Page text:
Sunday, April 19, 2015

Peace Be With You

Throughout the Easter season, we hear various stories about Jesus appearing to people after his Resurrection, and sometimes we hear him use the phrase, "Peace be with you" like he did today. It's important to understand that after the Resurrection, Jesus appeared to a lot of people, spoke with them, and gave them words of hope, but he didn't use the greeting, "Peace be with you" for everybody. Anytime the phrase "Peace be with you" is used, it is used in greeting the apostles and disciples. It's not the only way he greeted them after the Resurrection, but they were the only ones who received that explicit greeting of peace.

Now, I think this happened for a couple reasons. The first reason is that they needed it. Imagine you are one of the apostles. The last time you saw Jesus, he was getting arrested by a mob in the Garden of Gethsemane, and you were fleeing the opposite direction. Now that he's back and everything he claimed about himself seems to be true, you're going to have to deal with your actions, or at least you think you are. So he appears, and you're heart is obviously filled with elation that he's alive, but also dread because you remember your cowardice at his hour of need. So you're really ready to be sharply rebuked by Jesus, maybe even dismissed from among his followers for your lack of faith. And when he opens his mouth, rather than a word of rebuke, he says, "Peace be with you." This word of peace contains the forgiveness you never thought you'd hear, and with that forgiveness, new hope for the future. The apostles needed to hear this word of peace from Jesus.

But why didn't Jesus greet more people with, "Peace be with you." Why didn't he extend this word of peace to more than just the apostles? It's not just an unfortunate coincidence that Jesus only greeted the apostles with this phrase, but rather there is a lesson in this for us. The other reason Jesus only said "Peace be with you" to his apostles is that Jesus wants us to experience his peace, but he wants us to experience it through his apostles, and the successors to the apostles, the bishops of his Church. Jesus wants us to experience his peace, the peace that only he can give, through his Church.

Now here we can learn a little something about our bishops and the way Jesus set up our Church, and we can learn it by looking at the liturgy, because the liturgy isn't just something we made up as an act of self-expression, but the liturgy is where we meet the real and living God. So when a priest begins Mass, he says, "The Lord be with you," but when a bishop begins Mass, he says, "Peace be with you." It's a subtle but important difference. Any power (if we may use that word) that a priest has to function as a priest is largely a dependent power. He doesn't have it of himself, he has power through his bishop, so he has to ask that the Lord be with you, and all the peace attached to that. But a bishop shares more fully in the priesthood of Christ, so by his own inherent authority, he can say, "Peace be with you," because he himself possesses the very peace of Christ.

Now the sign of peace before communion is something else entirely. While the bishop at the beginning of Mass gives us Christ's peace by his own authority, the sign of peace before communion is where we express charity to each other. At the sign of peace we don't authoritatively bestow Christ's peace like a bishop does, but we ask that Christ's peace may reside with our brothers and sisters. It's not a cocktail hour or a chance to greet friends, but it should be marked by the gentle sobriety that we find in the rest of the Mass.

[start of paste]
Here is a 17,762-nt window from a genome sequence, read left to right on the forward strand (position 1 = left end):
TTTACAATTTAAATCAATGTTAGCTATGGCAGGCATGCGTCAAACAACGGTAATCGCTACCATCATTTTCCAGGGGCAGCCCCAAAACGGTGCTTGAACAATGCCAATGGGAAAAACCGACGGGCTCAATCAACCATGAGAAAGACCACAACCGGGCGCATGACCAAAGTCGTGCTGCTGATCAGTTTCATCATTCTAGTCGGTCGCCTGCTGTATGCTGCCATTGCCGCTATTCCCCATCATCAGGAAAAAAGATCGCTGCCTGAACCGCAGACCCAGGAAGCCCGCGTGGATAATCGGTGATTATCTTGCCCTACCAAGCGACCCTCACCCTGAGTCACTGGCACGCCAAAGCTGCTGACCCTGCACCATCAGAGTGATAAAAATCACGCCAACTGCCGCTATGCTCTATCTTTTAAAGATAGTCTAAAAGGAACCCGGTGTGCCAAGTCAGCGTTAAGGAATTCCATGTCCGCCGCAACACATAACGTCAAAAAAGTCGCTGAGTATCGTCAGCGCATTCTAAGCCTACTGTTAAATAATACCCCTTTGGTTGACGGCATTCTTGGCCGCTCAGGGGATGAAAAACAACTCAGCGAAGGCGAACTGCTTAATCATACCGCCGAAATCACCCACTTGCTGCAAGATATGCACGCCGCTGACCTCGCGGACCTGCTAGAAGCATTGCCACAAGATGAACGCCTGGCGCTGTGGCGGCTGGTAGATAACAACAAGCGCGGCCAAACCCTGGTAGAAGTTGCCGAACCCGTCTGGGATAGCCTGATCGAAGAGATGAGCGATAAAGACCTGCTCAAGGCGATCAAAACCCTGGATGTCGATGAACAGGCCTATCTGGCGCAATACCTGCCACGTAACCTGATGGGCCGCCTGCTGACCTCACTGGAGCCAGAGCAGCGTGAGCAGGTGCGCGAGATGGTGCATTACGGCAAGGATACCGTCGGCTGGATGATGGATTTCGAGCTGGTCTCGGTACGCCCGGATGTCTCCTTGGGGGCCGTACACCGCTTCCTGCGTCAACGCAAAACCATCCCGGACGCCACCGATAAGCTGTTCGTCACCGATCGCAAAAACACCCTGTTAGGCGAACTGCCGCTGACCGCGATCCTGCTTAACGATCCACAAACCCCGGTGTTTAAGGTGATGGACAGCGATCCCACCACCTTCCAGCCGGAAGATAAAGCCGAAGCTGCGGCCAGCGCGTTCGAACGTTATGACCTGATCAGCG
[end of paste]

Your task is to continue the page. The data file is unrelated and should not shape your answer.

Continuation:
Now, back to the main topic, that Jesus wants us to experience his own peace through his apostles and through his Church. First, let's identify what we mean by Christ's peace as a gift. When Jesus says, "Peace be with you," he's not just giving an awkward greeting, but he's offering his peace as a gift, and it's a gift we can't get anywhere else. Jesus's words have power. When he says, "This is my Body," it's really his Body, and when he says, "Peace be with you," he's really offering a peace that can only come from the Holy Trinity. The three Persons of the Holy Trinity live in perfect peace and joy with each other, so when Jesus offers us peace, it's a peace that comes from living in right relation with God and the world, and God wants us to live. This peace gives your life a sense of meaning, dignity, and tranquility that you can't get anywhere else. And now, Jesus has given real power to the leaders of our Church to bestow that peace on the world, so that we don't hear those words of peace only in our head or our heart, but we hear them spoken with the power of Jesus by his Church.

So the call for us is that if we want to experience this peace of Christ, this peace that comes through his Church, we have to live in right relation to his Church. Jesus has given his Church real power to bestow his peace, and he has given his Church real power to teach in his name. So if we like to hold opinions different than the Church and say, "The Church is wrong about this or that," or, "The Church teaches this, but I believe that," then we are removing ourselves from the peace that Jesus wants to give to us through his Church. Receiving Christ's peace comes from living in communion with his Church. The invitation from Jesus today is just to trust, to trust that he really has given his Church authority to teach, to trust that God wants whats best for us through the Church, and to trust that the peace that comes from living in communion with him is unlike anything else in the world. If we live in communion with Christ's Church, Christ's bride, then we can experience the gift of his peace that he wants to bestow on us through her, and one day we can experience perfect peace of life in Heaven.

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